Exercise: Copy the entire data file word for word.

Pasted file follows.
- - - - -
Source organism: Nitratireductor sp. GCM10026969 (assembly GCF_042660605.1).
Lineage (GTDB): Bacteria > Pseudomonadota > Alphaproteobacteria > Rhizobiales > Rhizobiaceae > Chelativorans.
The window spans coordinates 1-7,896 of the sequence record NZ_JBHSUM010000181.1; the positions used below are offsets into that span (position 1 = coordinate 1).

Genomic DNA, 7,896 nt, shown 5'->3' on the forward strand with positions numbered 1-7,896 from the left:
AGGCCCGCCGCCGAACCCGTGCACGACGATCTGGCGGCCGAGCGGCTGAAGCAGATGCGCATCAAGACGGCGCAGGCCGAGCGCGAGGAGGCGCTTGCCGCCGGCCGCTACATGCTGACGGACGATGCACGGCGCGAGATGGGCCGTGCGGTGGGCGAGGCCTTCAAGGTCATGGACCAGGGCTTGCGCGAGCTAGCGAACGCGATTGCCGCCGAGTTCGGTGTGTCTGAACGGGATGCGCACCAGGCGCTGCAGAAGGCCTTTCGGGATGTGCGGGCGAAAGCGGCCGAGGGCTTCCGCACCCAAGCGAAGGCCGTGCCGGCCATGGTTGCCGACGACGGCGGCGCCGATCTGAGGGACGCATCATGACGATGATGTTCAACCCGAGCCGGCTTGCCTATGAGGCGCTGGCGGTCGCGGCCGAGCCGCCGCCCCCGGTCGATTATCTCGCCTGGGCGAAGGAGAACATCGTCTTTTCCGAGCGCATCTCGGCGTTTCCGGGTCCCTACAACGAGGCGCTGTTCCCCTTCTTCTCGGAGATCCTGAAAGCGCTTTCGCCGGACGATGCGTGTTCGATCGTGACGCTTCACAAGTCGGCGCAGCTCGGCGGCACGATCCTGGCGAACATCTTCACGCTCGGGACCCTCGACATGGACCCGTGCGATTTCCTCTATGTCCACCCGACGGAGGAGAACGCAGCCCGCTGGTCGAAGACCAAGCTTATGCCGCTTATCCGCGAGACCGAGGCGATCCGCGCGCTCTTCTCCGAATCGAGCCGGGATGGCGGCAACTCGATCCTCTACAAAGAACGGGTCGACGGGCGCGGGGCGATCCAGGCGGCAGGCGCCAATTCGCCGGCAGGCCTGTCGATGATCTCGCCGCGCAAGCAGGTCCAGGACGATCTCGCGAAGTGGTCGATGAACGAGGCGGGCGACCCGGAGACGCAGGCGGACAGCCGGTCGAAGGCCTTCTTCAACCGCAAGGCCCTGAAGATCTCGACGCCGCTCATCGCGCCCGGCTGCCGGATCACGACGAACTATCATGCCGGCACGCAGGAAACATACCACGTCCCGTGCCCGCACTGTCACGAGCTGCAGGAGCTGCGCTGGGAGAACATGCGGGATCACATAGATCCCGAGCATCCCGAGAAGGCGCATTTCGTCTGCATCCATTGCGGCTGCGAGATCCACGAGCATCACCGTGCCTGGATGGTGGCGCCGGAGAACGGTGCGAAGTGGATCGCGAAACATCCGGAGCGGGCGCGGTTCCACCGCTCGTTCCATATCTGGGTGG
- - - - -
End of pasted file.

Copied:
Source organism: Nitratireductor sp. GCM10026969 (assembly GCF_042660605.1).
Lineage (GTDB): Bacteria > Pseudomonadota > Alphaproteobacteria > Rhizobiales > Rhizobiaceae > Chelativorans.
The window spans coordinates 1-7,896 of the sequence record NZ_JBHSUM010000181.1; the positions used below are offsets into that span (position 1 = coordinate 1).

Genomic DNA, 7,896 nt, shown 5'->3' on the forward strand with positions numbered 1-7,896 from the left:
AGGCCCGCCGCCGAACCCGTGCACGACGATCTGGCGGCCGAGCGGCTGAAGCAGATGCGCATCAAGACGGCGCAGGCCGAGCGCGAGGAGGCGCTTGCCGCCGGCCGCTACATGCTGACGGACGATGCACGGCGCGAGATGGGCCGTGCGGTGGGCGAGGCCTTCAAGGTCATGGACCAGGGCTTGCGCGAGCTAGCGAACGCGATTGCCGCCGAGTTCGGTGTGTCTGAACGGGATGCGCACCAGGCGCTGCAGAAGGCCTTTCGGGATGTGCGGGCGAAAGCGGCCGAGGGCTTCCGCACCCAAGCGAAGGCCGTGCCGGCCATGGTTGCCGACGACGGCGGCGCCGATCTGAGGGACGCATCATGACGATGATGTTCAACCCGAGCCGGCTTGCCTATGAGGCGCTGGCGGTCGCGGCCGAGCCGCCGCCCCCGGTCGATTATCTCGCCTGGGCGAAGGAGAACATCGTCTTTTCCGAGCGCATCTCGGCGTTTCCGGGTCCCTACAACGAGGCGCTGTTCCCCTTCTTCTCGGAGATCCTGAAAGCGCTTTCGCCGGACGATGCGTGTTCGATCGTGACGCTTCACAAGTCGGCGCAGCTCGGCGGCACGATCCTGGCGAACATCTTCACGCTCGGGACCCTCGACATGGACCCGTGCGATTTCCTCTATGTCCACCCGACGGAGGAGAACGCAGCCCGCTGGTCGAAGACCAAGCTTATGCCGCTTATCCGCGAGACCGAGGCGATCCGCGCGCTCTTCTCCGAATCGAGCCGGGATGGCGGCAACTCGATCCTCTACAAAGAACGGGTCGACGGGCGCGGGGCGATCCAGGCGGCAGGCGCCAATTCGCCGGCAGGCCTGTCGATGATCTCGCCGCGCAAGCAGGTCCAGGACGATCTCGCGAAGTGGTCGATGAACGAGGCGGGCGACCCGGAGACGCAGGCGGACAGCCGGTCGAAGGCCTTCTTCAACCGCAAGGCCCTGAAGATCTCGACGCCGCTCATCGCGCCCGGCTGCCGGATCACGACGAACTATCATGCCGGCACGCAGGAAACATACCACGTCCCGTGCCCGCACTGTCACGAGCTGCAGGAGCTGCGCTGGGAGAACATGCGGGATCACATAGATCCCGAGCATCCCGAGAAGGCGCATTTCGTCTGCATCCATTGCGGCTGCGAGATCCACGAGCATCACCGTGCCTGGATGGTGGCGCCGGAGAACGGTGCGAAGTGGATCGCGAAACATCCGGAGCGGGCGCGGTTCCACCGCTCGTTCCATATCTGGGTGG